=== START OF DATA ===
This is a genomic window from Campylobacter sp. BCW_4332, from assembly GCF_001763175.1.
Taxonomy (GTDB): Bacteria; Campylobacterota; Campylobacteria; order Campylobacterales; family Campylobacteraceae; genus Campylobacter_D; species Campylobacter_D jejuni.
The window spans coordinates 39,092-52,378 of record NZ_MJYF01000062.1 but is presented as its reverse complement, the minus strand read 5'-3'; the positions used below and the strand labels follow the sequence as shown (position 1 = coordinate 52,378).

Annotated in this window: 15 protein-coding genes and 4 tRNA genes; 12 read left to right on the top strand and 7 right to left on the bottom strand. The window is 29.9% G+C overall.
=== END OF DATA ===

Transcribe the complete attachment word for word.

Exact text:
This is a genomic window from Campylobacter sp. BCW_4332, from assembly GCF_001763175.1.
Taxonomy (GTDB): Bacteria; Campylobacterota; Campylobacteria; order Campylobacterales; family Campylobacteraceae; genus Campylobacter_D; species Campylobacter_D jejuni.
The window spans coordinates 39,092-52,378 of record NZ_MJYF01000062.1 but is presented as its reverse complement, the minus strand read 5'-3'; the positions used below and the strand labels follow the sequence as shown (position 1 = coordinate 52,378).

Annotated in this window: 15 protein-coding genes and 4 tRNA genes; 12 read left to right on the top strand and 7 right to left on the bottom strand. The window is 29.9% G+C overall.